Sometimes accidents happen, and you need to remove a urine spot from your cat. Check out our guide to easily remove cat urine and the accompanying smell.
We love our cats, but sometimes they can be frustrating - particularly when they urinate outside of the litter box. All cat owners have asked how to remove cat urine at some point or another, whether it's a lingering smell or the stain itself.
While cat urine isn't much different from other types, it does have a pervasive smell. Ever walk into the house and smell the sharp stench of ammonia cutting through? That's a surefire way to know your cat has taken a whiz somewhere outside the box.
When you go through all the trouble of finding the stain (which can be surprisingly tricky, especially if your cat is prone to worming their way into tight spaces), the next step is how to get rid of it in a way that's safe for your fur babies.
How to remove cat urine
We won't lie: cat urine is difficult to remove.
Even if the substance is gone, the smell tends to linger, coloring our homes with a stinky odor.
What exactly causes that familiar smell? Cat urine is loaded with ammonia, so that's the most recognizable smell. That's caused by the bacterium in the urine, which decomposes and gives off that distinctive smell.
Cat urine also smells strongly for an evolutionary reason. The urine of male cats, in particular, is laden with hormones like testosterone. That lets other male cats know where his territory is and is a calling card to any female cats.
There are many reasons your cat may urinate outside their litter box, whether it's illness-related or they're trying to send you a message. However, when it happens, you're probably most concerned with how to remove cat urine without the smell lingering.
After you've mopped up as much of the urine as possible, you'll want to treat the stain and smell with an enzyme cleaner, especially if your cat's urinated on the carpet or furniture rather than a hard floor such as wood or tile.
Why would you pick an enzyme cleaner over a general air freshener? Air freshening sprays often can't handle the odor caused by the hormones in cat urine.
Even if you're fine with spraying down your home with an air freshener, that doesn't mean that the problem's solved. Cats have a much stronger sense of smell than humans do, so even if you can't smell it, your cat probably can.
This makes it more likely that your cat will urinate in the same spot and you'll have to start the process all over.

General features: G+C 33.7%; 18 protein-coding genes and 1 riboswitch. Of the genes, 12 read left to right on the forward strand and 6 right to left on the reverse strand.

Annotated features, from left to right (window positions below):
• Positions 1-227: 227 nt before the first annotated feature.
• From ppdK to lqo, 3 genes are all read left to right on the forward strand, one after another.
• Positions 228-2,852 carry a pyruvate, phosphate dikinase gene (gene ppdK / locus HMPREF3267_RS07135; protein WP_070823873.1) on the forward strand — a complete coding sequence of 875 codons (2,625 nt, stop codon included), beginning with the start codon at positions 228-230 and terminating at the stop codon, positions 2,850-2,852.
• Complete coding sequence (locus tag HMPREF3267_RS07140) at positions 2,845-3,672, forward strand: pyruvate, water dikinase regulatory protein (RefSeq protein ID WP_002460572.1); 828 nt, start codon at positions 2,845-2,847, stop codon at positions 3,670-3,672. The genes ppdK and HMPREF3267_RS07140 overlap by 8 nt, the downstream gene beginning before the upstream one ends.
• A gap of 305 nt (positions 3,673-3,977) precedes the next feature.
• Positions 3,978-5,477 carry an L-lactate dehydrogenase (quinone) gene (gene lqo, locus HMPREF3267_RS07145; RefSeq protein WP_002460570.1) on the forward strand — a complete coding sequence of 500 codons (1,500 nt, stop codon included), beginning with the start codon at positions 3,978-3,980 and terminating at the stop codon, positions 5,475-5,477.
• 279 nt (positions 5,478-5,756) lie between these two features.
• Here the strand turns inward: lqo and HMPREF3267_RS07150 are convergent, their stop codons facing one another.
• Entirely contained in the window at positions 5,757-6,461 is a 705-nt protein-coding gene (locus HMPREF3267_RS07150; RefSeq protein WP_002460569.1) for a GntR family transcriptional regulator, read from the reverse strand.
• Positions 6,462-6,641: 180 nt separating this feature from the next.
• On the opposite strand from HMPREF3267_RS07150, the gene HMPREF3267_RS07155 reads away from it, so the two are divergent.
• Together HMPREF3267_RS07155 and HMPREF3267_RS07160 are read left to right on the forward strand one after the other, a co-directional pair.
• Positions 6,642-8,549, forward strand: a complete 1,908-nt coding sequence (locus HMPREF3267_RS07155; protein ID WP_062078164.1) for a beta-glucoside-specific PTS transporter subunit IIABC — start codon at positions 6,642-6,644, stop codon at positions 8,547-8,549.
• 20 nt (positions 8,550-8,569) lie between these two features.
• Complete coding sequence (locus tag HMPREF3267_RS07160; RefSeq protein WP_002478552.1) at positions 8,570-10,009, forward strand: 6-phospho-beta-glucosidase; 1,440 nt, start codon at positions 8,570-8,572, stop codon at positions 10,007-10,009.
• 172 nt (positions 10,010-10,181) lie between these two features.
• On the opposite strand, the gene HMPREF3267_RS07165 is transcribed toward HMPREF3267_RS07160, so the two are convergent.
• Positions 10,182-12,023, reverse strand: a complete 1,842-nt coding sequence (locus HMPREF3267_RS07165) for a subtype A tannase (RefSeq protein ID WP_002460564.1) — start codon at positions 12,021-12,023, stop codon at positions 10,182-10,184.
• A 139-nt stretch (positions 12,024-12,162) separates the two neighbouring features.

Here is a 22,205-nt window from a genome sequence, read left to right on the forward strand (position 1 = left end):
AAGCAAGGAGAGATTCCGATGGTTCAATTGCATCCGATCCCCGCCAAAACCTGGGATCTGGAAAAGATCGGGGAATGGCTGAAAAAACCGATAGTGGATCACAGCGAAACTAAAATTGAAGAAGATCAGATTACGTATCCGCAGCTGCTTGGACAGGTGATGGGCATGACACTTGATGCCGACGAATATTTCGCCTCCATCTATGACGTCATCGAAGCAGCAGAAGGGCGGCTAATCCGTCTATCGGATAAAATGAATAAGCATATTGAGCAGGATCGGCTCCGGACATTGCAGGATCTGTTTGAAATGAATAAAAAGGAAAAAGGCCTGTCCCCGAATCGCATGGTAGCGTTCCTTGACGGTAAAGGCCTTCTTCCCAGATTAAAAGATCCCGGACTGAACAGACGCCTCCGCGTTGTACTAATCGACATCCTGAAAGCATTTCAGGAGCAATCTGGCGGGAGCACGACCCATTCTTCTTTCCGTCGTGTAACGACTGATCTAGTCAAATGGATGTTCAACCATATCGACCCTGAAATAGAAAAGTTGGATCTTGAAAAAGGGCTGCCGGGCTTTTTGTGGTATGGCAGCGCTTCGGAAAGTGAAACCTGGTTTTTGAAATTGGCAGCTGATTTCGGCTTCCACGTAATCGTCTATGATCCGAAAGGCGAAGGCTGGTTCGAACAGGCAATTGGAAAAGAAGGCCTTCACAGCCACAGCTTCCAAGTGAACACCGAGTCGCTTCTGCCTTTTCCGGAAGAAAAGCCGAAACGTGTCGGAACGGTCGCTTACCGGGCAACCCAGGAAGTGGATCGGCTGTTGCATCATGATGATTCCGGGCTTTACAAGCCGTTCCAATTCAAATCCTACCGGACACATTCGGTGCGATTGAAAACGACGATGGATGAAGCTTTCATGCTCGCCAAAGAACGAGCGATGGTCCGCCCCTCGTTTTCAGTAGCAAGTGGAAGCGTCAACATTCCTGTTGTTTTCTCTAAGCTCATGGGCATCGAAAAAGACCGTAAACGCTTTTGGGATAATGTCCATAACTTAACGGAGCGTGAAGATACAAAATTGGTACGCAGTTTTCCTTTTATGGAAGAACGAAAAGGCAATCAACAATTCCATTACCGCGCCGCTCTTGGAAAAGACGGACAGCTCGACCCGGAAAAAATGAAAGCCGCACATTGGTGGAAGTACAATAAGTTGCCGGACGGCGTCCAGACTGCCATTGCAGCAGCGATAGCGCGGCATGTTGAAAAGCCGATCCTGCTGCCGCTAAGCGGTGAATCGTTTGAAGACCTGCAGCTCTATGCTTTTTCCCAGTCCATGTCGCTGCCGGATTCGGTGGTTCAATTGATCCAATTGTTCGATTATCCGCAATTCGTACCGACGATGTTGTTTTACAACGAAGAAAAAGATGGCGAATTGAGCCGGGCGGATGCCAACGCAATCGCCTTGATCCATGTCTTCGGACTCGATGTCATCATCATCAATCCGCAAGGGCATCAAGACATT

Enzyme cleaners can break down the urine, particularly the hormones which make it smell so strongly. They do this by releasing cultures that devour the urine, so it has the benefit of leaving things clean and sanitary along with defeating the smell.
If your carpet needs rinsing (and honestly, with how pervasive cat urine is, it's probably a good idea), you'll want to remove cat urine that lingers with a wet vac.
Wet vacs are effective because they suck dirty water into their tanks while dousing your carpet or furniture with clean water. It's the equivalent of giving your carpet or furniture a bath.
Enzyme cleaners often recommend that you clean your carpet after using the cleaner just to ensure that the smell is fully gone. Oftentimes, cat urine is deep within the fibers of the carpet, making it difficult to wipe up even if it has been neutralized with the cleaner.
It's important to note that if you do choose to use a wet vac to rinse your carpet, stay away from steam cleaners! Steam cleaners tend to use intense heat, which can make that pesky ammonia smell set into your carpet.
When you're cleaning, the last thing you want is the threat of that distinctive smell sitting around.
Cats don't often urinate on tile or hardwood floors (such clean animals wouldn't be keen on the chance it could splash on them), but when they do, you'll want to make sure you mop the area thoroughly.
Similarly to sopping up fresh (or old) urine on carpet, the more you're able to take care of with a mop or paper towel, the less you'll have to clean, and the less chance you'll have of missing a spot and having to deal with that pervasive smell.
After all is said and done and you've been able to remove cat urine from your carpet, floor, or furniture, be sure to use an air freshener!
While air fresheners can't tackle the smell all on their own, they're a great way to fight back against any lingering odor while the stain dissipates.
The most effective type of air freshener to remove cat urine smell is one that uses sodium bicarbonate - baking soda! A great way to utilize it is to sprinkle it on the stain after it's dried.
Let it sit and absorb any lingering cat urine smell, and then vacuum it up. Instantly, your home will be back to smelling fresh.
Sometimes, cats don't urinate on carpet or furniture. Sometimes, they choose to urinate on our clothing. Luckily, the steps to remove cat urine from clothing aren't different than those listed.
However, after you've tackled the stain and it's been defeated, you'll want to throw the soiled clothing in the laundry. Throw in some enzyme cleaner along with your detergent (be sure to read your clothing's tag to make sure this won't have an adverse effect!), and let it go.
You'll have nice clean clothing that's odor-free!
When it comes to the best ways to remove cat urine, some methods are tried and true. With these tips and tools at your disposal, you'll be armed and ready the next time your cat decides to be rebellious and ignore their litter box.
Do you have any great, foolproof methods to remove cat urine that we may have overlooked? Any little-known secrets that you can share with us? Go ahead and let us know! We love keeping our spaces clean and odor-free.